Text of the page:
Dr. Shan Shan Chen (SSC), from University of Pittsburgh School of Medicine, Pittsburgh, Pennsylvania, discusses her abstract for the National Kidney Foundation’s 2015 Spring Clinical Meetings (SCM15), Exit Site Gentamicin Prophylaxis Does Not Increase PD Related Gentamicin Resistant (GR) Infections, with Dr. Kenar Jhaveri, AJKD Blog Editor.
AJKDblog: Why don’t you tell us a little about your research and abstract being presented at the NKF 2015 Spring Meetings?
SSC: Previous randomized trial showed that application of gentamicin cream at the exit site (ES) of PD catheter was more effective in preventing gram negative (GN) PD related infection and had similar efficacy in S. aureus prophylaxis. However, there are concerns about increase risk of candida and gentamicin resistant (GR) PD related infections with long term gentamicin prophylaxis. There are only a few studies for those concerns in the literature. We conducted a study that was a retrospective review of prospectively collected data through a PD registry at a single center from 1/1/1991 to 12/31/2013 to evaluate those concerns. There were altogether 473 patients in our study with the mean age of 51.3 year + 15.8, 54% women, 36% DM, Mean Charlson Comorbidity Score of 5 and albumin level 3.54 g/dL + 0.58. The patients from 1989 to 2001 received prophylaxis care with rifampin or ES mupirocin. 2001 to 2003 was the period of randomized control trial for gentamicin versus mupirocin cream. After 2004, gentamicin cream prophylaxis was initiated. In our study, GN peritonitis and exit site infection (ESI) rates were 0.1 and 0.08 respectively. GN ESI decreased significantly after initiation of gentamicin prophylaxis. There were similar numbers of cases (3 patients) of GR GN PD related infections and low rate of candida infection prior to and during the use of gentamicin prophylaxis. We concluded that gentamicin ES prophylaxis doesn’t increase candida or GR GN PD related infections.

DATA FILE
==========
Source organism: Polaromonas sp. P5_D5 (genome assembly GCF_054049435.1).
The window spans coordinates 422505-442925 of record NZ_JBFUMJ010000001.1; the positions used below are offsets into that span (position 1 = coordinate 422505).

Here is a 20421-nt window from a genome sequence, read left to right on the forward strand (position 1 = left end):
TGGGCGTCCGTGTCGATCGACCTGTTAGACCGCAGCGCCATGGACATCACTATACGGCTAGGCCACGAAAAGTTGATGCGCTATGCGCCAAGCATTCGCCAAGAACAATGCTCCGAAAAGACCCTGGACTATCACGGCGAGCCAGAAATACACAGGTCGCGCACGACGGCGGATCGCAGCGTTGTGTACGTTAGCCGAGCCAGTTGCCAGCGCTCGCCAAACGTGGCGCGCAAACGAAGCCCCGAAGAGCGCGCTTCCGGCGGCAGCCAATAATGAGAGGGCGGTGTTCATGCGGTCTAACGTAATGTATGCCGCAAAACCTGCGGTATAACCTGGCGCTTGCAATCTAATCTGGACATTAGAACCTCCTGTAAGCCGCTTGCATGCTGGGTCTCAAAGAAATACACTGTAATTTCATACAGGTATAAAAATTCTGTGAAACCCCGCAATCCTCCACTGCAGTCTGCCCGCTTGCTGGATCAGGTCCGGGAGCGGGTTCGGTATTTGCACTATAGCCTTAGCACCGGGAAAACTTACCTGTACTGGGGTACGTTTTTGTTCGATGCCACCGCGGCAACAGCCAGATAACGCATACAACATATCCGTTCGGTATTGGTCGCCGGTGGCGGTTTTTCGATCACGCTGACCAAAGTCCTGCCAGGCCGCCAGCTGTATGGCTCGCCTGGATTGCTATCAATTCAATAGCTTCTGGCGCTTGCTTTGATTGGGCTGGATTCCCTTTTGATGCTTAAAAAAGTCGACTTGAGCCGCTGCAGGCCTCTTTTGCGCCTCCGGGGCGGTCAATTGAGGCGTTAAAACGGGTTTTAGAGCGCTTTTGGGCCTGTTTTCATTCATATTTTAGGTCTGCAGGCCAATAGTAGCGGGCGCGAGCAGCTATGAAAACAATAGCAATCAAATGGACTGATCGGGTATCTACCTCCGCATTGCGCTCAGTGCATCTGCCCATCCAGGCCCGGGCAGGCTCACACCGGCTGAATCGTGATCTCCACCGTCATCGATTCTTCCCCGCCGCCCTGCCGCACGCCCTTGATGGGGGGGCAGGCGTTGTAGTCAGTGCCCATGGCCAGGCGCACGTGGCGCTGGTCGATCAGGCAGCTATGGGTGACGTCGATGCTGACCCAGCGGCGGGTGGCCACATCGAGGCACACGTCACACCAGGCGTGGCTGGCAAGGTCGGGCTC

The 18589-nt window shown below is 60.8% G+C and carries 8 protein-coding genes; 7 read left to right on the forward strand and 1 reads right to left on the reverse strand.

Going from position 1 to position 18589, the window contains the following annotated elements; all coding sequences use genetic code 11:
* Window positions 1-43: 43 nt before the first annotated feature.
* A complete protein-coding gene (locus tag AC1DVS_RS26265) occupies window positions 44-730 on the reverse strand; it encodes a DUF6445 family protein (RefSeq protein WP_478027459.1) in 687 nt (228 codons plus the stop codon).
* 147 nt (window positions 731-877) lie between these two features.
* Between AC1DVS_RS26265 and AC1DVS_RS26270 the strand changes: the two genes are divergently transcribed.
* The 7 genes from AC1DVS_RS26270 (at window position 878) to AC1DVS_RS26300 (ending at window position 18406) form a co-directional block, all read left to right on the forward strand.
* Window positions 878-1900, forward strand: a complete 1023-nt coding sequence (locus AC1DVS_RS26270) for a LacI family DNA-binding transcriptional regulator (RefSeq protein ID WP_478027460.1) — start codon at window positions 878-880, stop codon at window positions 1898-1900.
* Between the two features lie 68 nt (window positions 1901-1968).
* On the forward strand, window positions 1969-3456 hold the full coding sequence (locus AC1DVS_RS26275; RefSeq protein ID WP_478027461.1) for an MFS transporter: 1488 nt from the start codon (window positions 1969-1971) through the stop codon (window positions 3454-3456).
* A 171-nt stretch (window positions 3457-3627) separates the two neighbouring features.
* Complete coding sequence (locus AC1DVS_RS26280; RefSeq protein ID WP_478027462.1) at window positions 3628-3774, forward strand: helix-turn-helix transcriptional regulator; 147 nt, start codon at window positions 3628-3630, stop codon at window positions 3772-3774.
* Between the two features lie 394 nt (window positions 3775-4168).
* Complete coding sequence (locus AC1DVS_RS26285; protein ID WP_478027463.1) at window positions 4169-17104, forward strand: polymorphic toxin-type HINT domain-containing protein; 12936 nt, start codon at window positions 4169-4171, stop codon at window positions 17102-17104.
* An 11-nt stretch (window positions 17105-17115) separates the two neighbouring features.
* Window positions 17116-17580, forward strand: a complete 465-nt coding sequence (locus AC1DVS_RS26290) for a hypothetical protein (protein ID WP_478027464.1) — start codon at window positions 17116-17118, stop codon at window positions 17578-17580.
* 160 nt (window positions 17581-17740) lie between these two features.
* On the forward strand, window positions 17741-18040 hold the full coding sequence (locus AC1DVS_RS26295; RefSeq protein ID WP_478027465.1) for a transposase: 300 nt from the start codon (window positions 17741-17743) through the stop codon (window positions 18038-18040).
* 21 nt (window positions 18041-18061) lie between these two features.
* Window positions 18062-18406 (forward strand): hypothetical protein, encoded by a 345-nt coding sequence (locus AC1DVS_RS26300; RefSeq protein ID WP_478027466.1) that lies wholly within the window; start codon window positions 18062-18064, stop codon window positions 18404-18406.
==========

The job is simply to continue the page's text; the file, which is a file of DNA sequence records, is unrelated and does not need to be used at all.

AJKDblog: Why do you think the GN Peritonitis rates didn’t change?
SSC: We think it is because if someone had a serious GN ESI especially Pseudomonas, we would remove the catheter to prevent peritonitis when there is no response to antibiotics. It can also be due to infections from different sources other than exit site such as translocation of GN bacteria from bowel or from the PD catheter.
AJKDblog: Where do you and your group go from here?
SSC: We will continue using gentamicin cream as exit site prophylaxis for our patients, focusing on protocol for quality care of exit site and tracking PD-related infection rates. We hope this study will encourage PD programs to examine their infection data and if appropriate, use gentamicin cream for exit site prophylaxis.
Click here for a full list of SCM15 abstracts of poster presentations.
Check out more AJKDblog coverage of the NKF’s 2015 Spring Clinical Meetings!